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Review

Review of Respirable Coal Mine Dust Characterization for Mass Concentration, Size Distribution and Chemical Composition

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Department of Mining and Metallurgical Engineering, University of Nevada, Reno, NV 89557, USA
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Division of Atmospheric Sciences, Desert Research Institute, Reno, NV 89512, USA
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Golder Associates Inc., Toronto, ON M5H 3R3, Canada
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College of Business, University of Nevada, Reno, Reno, NV 89557, USA
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Department of Mechanical Engineering, University of Nevada, Reno, Reno, NV 89557, USA
*
Authors to whom correspondence should be addressed.
Academic Editor: Emily Sarver
Minerals 2021, 11(4), 426; https://doi.org/10.3390/min11040426
Received: 23 February 2021 / Revised: 9 April 2021 / Accepted: 14 April 2021 / Published: 16 April 2021
Respirable coal mine dust (RCMD) exposure is associated with black lung and silicosis diseases in underground miners. Although only RCMD mass and silica concentrations are regulated, it is possible that particle size, surface area, and other chemical constituents also contribute to its adverse health effects. This review summarizes measurement technologies for RCMD mass concentrations, morphology, size distributions, and chemical compositions, with examples from published efforts where these methods have been applied. Some state-of-the-art technologies presented in this paper have not been certified as intrinsically safe, and caution should be exerted for their use in explosive environments. RCMD mass concentrations are most often obtained by filter sampling followed by gravimetric analysis, but recent requirements for real-time monitoring by continuous personal dust monitors (CPDM) enable quicker exposure risk assessments. Emerging low-cost photometers provide an opportunity for a wider deployment of real-time exposure assessment. Particle size distributions can be determined by microscopy, cascade impactors, aerodynamic spectrometers, optical particle counters, and electrical mobility analyzers, each with unique advantages and limitations. Different filter media are required to collect integrated samples over working shifts for comprehensive chemical analysis. Teflon membrane filters are used for mass by gravimetry, elements by energy dispersive X-ray fluorescence, rare-earth elements by inductively coupled plasma-mass spectrometry and mineralogy by X-ray diffraction. Quartz fiber filters are analyzed for organic, elemental, and brown carbon by thermal/optical methods and non-polar organics by thermal desorption-gas chromatography-mass spectrometry. Polycarbonate-membrane filters are analyzed for morphology and elements by scanning electron microscopy (SEM) with energy dispersive X-ray, and quartz content by Fourier-transform infrared spectroscopy and Raman spectroscopy. View Full-Text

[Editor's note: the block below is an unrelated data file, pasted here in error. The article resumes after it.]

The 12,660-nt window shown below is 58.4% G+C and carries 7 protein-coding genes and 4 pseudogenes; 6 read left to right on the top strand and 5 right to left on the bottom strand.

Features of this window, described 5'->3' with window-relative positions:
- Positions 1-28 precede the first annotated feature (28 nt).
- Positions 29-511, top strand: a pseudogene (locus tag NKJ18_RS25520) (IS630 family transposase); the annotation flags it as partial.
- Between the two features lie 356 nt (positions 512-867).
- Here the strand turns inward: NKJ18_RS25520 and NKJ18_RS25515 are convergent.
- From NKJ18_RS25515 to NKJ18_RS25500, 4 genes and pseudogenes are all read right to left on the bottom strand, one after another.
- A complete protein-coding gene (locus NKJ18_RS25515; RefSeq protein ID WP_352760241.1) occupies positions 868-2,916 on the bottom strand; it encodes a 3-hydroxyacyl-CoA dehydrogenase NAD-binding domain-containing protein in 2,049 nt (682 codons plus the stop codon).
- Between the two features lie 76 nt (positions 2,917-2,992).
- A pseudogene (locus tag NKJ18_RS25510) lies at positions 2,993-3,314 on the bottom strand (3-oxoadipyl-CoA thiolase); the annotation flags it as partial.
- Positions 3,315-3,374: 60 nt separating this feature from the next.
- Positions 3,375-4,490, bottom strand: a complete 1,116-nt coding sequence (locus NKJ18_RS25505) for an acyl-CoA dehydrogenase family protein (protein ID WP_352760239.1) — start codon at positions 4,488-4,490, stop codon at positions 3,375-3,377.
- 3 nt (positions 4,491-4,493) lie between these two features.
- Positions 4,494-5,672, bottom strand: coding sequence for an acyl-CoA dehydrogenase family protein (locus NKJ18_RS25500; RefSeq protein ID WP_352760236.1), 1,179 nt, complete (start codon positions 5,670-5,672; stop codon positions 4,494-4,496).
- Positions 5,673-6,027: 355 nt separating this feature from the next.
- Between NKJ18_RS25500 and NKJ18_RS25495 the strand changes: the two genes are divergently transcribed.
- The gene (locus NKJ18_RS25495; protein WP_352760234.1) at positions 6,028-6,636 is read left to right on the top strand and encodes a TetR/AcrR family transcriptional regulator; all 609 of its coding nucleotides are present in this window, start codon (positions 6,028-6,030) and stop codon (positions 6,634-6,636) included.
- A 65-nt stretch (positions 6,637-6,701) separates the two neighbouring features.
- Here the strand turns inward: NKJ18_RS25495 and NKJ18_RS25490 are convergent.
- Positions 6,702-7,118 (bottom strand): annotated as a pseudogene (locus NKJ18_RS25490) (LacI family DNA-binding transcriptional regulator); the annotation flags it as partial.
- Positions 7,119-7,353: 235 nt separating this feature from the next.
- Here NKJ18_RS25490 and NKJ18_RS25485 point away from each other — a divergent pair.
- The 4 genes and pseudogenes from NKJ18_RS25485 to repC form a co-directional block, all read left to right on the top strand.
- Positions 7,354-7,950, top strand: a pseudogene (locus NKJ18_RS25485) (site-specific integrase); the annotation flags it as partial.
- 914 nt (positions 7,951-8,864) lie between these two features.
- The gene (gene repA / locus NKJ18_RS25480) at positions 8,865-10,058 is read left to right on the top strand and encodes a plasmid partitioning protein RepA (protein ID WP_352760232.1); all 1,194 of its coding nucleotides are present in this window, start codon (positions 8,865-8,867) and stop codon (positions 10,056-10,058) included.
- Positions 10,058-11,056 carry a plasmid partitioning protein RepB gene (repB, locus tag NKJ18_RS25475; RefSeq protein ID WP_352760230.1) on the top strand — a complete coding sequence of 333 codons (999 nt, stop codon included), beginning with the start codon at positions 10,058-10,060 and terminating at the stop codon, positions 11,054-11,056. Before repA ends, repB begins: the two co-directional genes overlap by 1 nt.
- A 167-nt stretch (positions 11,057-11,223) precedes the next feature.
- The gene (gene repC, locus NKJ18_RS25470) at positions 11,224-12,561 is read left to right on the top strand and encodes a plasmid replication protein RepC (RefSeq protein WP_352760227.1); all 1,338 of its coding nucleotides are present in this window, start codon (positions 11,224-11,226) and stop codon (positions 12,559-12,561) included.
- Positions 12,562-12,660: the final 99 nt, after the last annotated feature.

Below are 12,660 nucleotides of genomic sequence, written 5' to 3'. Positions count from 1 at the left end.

Keywords: respirable coal mine dust; black lung; silicosis; size distribution; chemical composition respirable coal mine dust; black lung; silicosis; size distribution; chemical composition
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MDPI and ACS Style

Abbasi, B.; Wang, X.; Chow, J.C.; Watson, J.G.; Peik, B.; Nasiri, V.; Riemenschnitter, K.B.; Elahifard, M. Review of Respirable Coal Mine Dust Characterization for Mass Concentration, Size Distribution and Chemical Composition. Minerals 2021, 11, 426. https://doi.org/10.3390/min11040426

AMA Style

Abbasi B, Wang X, Chow JC, Watson JG, Peik B, Nasiri V, Riemenschnitter KB, Elahifard M. Review of Respirable Coal Mine Dust Characterization for Mass Concentration, Size Distribution and Chemical Composition. Minerals. 2021; 11(4):426. https://doi.org/10.3390/min11040426

Chicago/Turabian Style

Abbasi, Behrooz, Xiaoliang Wang, Judith C. Chow, John G. Watson, Bijan Peik, Vahid Nasiri, Kyle B. Riemenschnitter, and Mohammadreza Elahifard. 2021. "Review of Respirable Coal Mine Dust Characterization for Mass Concentration, Size Distribution and Chemical Composition" Minerals 11, no. 4: 426. https://doi.org/10.3390/min11040426

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